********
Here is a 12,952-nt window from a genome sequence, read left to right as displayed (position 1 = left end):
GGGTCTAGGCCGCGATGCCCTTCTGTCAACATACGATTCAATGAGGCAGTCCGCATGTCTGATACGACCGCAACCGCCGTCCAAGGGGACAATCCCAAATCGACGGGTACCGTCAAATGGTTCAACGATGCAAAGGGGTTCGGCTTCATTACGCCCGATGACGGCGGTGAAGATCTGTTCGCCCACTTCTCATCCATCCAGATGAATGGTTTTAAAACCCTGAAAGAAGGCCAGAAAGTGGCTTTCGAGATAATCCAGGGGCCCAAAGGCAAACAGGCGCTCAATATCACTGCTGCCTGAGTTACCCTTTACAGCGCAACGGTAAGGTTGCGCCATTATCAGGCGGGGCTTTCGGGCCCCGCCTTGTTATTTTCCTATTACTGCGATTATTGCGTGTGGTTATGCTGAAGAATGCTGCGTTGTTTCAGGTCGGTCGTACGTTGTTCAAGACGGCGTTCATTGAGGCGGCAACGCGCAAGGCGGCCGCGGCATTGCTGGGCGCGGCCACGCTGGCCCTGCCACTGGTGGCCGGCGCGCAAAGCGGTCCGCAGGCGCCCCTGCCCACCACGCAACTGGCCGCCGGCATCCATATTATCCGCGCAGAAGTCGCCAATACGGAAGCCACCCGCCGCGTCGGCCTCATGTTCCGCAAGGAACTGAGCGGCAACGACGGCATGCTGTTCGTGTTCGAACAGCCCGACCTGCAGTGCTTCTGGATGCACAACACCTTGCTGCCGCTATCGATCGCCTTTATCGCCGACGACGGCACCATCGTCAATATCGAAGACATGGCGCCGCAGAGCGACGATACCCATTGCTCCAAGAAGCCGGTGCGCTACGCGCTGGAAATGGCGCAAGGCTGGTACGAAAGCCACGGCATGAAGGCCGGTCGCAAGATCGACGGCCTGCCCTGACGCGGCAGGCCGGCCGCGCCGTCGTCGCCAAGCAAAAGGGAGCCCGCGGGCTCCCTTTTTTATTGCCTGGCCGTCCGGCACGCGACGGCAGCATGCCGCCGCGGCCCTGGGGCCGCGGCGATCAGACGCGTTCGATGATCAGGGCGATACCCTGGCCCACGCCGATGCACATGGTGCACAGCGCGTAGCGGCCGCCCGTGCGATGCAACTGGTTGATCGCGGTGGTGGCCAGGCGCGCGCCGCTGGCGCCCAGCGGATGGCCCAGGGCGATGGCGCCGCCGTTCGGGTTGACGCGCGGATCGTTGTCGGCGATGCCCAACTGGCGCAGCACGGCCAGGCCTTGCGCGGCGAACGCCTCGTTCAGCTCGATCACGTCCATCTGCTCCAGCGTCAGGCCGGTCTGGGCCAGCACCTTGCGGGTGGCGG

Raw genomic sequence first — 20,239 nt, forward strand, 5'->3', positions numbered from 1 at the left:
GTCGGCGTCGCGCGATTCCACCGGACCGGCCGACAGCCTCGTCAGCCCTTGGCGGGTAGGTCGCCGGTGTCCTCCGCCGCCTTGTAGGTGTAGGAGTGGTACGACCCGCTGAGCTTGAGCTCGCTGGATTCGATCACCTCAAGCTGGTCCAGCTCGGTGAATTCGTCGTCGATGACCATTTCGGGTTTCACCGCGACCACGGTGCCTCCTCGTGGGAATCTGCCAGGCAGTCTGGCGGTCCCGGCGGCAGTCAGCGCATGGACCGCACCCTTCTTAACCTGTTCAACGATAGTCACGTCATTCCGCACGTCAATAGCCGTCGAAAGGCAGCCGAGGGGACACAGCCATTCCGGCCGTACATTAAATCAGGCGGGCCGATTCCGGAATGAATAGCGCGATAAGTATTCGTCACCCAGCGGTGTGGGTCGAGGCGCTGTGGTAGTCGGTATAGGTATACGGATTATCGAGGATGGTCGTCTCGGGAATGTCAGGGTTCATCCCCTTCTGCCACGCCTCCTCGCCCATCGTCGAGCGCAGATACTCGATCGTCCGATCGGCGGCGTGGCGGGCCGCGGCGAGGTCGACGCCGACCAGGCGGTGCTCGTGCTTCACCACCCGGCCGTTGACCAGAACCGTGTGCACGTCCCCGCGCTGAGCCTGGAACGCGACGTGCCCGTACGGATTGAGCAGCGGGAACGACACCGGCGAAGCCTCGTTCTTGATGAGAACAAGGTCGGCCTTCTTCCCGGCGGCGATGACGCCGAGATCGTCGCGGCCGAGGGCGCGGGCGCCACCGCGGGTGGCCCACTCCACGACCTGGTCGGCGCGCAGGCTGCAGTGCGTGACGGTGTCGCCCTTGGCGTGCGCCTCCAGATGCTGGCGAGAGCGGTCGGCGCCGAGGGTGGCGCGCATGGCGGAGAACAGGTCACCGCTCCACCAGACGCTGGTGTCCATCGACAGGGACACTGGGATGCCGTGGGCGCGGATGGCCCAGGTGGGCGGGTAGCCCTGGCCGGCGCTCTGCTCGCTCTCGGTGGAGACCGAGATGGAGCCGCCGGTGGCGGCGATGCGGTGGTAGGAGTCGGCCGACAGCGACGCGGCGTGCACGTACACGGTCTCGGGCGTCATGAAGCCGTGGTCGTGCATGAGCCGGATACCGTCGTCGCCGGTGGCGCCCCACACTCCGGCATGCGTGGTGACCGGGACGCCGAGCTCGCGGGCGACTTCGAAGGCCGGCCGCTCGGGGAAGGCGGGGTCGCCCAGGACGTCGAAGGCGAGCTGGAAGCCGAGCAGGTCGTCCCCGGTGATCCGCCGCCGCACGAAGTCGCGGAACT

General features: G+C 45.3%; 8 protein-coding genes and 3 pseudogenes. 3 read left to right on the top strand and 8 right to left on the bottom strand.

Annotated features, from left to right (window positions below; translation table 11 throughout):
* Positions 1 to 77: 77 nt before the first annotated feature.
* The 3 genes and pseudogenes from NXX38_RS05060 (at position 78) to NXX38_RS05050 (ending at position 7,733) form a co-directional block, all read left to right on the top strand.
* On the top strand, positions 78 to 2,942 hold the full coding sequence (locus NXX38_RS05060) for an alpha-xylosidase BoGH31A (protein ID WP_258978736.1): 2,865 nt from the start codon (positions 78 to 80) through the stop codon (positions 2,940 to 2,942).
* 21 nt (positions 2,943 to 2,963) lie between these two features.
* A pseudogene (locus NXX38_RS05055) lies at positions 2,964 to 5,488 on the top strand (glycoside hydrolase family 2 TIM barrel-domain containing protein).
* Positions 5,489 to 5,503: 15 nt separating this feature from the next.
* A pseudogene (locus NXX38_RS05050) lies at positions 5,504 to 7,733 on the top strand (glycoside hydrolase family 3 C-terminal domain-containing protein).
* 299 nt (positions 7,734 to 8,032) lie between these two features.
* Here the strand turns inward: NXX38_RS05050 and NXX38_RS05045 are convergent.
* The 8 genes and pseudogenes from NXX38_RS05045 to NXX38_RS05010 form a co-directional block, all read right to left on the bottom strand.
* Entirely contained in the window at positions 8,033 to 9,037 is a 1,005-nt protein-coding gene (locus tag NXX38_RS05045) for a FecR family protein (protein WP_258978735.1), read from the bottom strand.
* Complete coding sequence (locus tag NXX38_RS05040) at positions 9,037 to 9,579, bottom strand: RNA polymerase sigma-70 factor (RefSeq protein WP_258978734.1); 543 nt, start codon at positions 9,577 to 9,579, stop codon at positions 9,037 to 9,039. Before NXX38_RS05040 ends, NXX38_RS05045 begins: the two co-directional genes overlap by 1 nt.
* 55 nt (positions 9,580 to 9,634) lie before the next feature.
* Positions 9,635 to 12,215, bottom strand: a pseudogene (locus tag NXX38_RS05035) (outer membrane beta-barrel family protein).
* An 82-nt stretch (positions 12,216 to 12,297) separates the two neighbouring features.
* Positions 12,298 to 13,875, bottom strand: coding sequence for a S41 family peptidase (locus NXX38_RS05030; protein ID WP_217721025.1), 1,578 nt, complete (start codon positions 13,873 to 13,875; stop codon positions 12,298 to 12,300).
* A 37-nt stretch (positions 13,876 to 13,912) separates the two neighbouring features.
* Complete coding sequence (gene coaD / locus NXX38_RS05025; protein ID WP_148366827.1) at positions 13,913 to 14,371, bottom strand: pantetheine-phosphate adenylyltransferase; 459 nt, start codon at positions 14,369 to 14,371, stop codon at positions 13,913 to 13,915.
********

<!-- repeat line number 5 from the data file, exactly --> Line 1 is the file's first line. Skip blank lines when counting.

General features: G+C 45.3%; 8 protein-coding genes and 3 pseudogenes. 3 read left to right on the top strand and 8 right to left on the bottom strand.